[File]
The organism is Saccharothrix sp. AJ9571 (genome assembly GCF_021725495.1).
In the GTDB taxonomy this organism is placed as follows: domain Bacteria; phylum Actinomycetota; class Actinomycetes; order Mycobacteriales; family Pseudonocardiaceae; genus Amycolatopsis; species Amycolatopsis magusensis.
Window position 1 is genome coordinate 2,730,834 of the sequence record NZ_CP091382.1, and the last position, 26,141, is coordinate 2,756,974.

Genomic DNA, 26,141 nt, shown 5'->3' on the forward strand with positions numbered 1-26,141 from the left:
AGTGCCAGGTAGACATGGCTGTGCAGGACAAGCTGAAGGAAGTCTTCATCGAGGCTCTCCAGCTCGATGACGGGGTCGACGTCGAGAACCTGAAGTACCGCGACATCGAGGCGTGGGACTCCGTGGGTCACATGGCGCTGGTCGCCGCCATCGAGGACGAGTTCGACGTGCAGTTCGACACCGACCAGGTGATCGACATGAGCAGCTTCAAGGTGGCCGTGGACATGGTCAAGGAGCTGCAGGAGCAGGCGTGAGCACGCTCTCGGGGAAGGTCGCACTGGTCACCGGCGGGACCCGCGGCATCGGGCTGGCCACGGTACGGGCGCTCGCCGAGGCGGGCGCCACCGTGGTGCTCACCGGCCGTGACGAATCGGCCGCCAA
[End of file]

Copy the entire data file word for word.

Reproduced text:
The organism is Saccharothrix sp. AJ9571 (genome assembly GCF_021725495.1).
In the GTDB taxonomy this organism is placed as follows: domain Bacteria; phylum Actinomycetota; class Actinomycetes; order Mycobacteriales; family Pseudonocardiaceae; genus Amycolatopsis; species Amycolatopsis magusensis.
Window position 1 is genome coordinate 2,730,834 of the sequence record NZ_CP091382.1, and the last position, 26,141, is coordinate 2,756,974.

Genomic DNA, 26,141 nt, shown 5'->3' on the forward strand with positions numbered 1-26,141 from the left:
AGTGCCAGGTAGACATGGCTGTGCAGGACAAGCTGAAGGAAGTCTTCATCGAGGCTCTCCAGCTCGATGACGGGGTCGACGTCGAGAACCTGAAGTACCGCGACATCGAGGCGTGGGACTCCGTGGGTCACATGGCGCTGGTCGCCGCCATCGAGGACGAGTTCGACGTGCAGTTCGACACCGACCAGGTGATCGACATGAGCAGCTTCAAGGTGGCCGTGGACATGGTCAAGGAGCTGCAGGAGCAGGCGTGAGCACGCTCTCGGGGAAGGTCGCACTGGTCACCGGCGGGACCCGCGGCATCGGGCTGGCCACGGTACGGGCGCTCGCCGAGGCGGGCGCCACCGTGGTGCTCACCGGCCGTGACGAATCGGCCGCCAA